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Fathers and Sons, Part 1

The cigar industry owes much of its creativity and longevity to the unique partnerships between father-and-son cigarmakers

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Sathya is working on changing the Holt's cigar catalog, plays a role in new-product development, and even joins his father and Ferrero taste-testing new cigars. "He has a very good palate," says Robert of his son. The fatherly pride is clear. "He's doing a great job."
It's impossible not to be immediately charmed by Alberto Turrent IV. The white-haired gentleman always seems to be smiling. His easygoing nature manifests itself when he explains why his son, Alejandro, is the first Turrent male in five generations not to be named Alberto.
"Too many Alberto Turrents!" he says with a laugh.
Alberto, 64, and Alejandro, 33, run Tabaclera Alberto Turrent, Mexico's premier cigarmaker and cigar-tobacco grower. The Turrents, who operate in the San Andres Tuxla Valley, outside the city of Veracruz, make Te-Amo, Mexico's most famous cigar brand, and last August launched the A. Turrent brand in the United States. They grow what's regarded as one of the finest maduro leaves in the world, San Andres Negro, a stalk-cut tobacco that is used to make many types of maduro cigars.
The Turrents have farmed these soils since the nineteenth century. Alberto Turrent's great-grandfather migrated from Spain to Mexico in 1880 and began growing tobacco. His three descendants named Alberto followed in the family footsteps.
Alejandro began working with his father in 1998. He focuses on the manufacturing portion of the business and his father spends more time on the tobacco side, but there's never a question as to who is in charge. "We don't really have titles," says Alejandro. "He is the boss, and he is involved in every aspect of the business. Whatever is left, I am in charge.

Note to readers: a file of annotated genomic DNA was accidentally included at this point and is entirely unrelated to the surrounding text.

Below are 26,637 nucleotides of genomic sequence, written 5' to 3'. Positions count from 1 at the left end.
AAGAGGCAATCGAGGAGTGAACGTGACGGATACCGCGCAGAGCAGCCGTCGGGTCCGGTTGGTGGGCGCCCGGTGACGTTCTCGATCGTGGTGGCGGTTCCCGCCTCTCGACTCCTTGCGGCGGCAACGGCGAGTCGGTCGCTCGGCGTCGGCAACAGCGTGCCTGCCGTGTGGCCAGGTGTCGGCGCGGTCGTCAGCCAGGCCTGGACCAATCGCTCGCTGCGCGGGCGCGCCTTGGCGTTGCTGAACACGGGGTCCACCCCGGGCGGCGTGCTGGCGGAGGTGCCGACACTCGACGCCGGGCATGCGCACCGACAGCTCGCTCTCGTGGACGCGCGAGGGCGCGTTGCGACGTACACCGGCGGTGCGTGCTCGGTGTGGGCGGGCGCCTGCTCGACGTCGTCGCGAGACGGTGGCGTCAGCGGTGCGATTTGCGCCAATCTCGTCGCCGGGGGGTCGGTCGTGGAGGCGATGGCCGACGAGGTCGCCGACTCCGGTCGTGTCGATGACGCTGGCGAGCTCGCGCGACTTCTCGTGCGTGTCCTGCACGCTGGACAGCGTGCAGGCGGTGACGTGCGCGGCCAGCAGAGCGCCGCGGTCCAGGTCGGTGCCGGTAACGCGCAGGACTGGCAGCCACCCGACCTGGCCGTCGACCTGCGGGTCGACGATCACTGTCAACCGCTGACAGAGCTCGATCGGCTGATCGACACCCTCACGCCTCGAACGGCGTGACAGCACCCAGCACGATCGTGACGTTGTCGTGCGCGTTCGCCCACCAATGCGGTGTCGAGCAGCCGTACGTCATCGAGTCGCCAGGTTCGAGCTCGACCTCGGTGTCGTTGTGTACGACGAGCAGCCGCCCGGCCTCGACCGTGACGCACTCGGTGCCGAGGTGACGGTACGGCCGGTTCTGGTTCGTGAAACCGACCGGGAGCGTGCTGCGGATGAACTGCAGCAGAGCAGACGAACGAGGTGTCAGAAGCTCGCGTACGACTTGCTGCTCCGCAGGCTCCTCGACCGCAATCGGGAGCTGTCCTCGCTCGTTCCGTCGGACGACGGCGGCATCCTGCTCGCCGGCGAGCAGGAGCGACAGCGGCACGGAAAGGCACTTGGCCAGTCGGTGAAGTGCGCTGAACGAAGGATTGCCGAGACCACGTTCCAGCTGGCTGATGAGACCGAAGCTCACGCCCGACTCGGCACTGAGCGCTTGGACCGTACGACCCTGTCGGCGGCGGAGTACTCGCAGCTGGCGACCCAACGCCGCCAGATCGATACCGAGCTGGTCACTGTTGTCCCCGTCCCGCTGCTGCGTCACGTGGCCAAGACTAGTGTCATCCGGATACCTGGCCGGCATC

"We get along perfectly well, even though we often have opposite points of view, but he is always supporting my ideas," says Alejandro. "His management style is very flexible, very open for new ideas; he is pushing his people all the time to [get] the best from them. He says that being constant and to love what you do will get you anywhere."
Alejandro's name may have broken one tradition, but was there ever a doubt that he would join his father in the factory and fields?
"Never," says Alejandro. "My father is the fourth generation, and I've loved this business since I was a kid."
Josè Orlando Padrón, patriarch of Miami's Padrón family, was raised in Pinar del Río, Cuba's famed tobacco growing region. There, as a young boy, he followed in the footsteps of his father and learned the art of processing tobacco. When Josè Orlando came to Miami, following the revolution, he began rolling the leaves into cigars. It's impossible to imagine him doing anything else for a living.
"I'll never forget my father, when he took the tobacco down from the cujes in the curing barn," says Padrón, using the term for the long sticks that hold tobacco leaves as they turn from green to rich brown. "He said, 'Tobacco leaves are like women: the more you stroke them the better they get.'" He lets out his infectious, hearty laugh, a half-smoked, box-pressed Padrón clenched in his hand.
"When I was younger, my first job was to clean the seedbeds in Cuba," he says. As a young boy of 13 or 14, he would smoke cigars on the sly in a barn. "In Cuba, none of the children smoked [publicly] before the age of 18. They had a lot of respect for their parents and didn't want to smoke in front of them."
The Padróns, like many tobacco farmers in Cuba before Castro's ascension to power, traced their heritage back to the Canary Islands. Josè Orlando's ancestors came to Cuba in the late 1800s. Dámasco Padrón, his grandfather, was the first in his direct family to grow tobacco in Cuba. All the children worked in the family business, but young Josè Orlando clearly made a special connection with the rich, supple leaves grown in the Vuelta Abajo.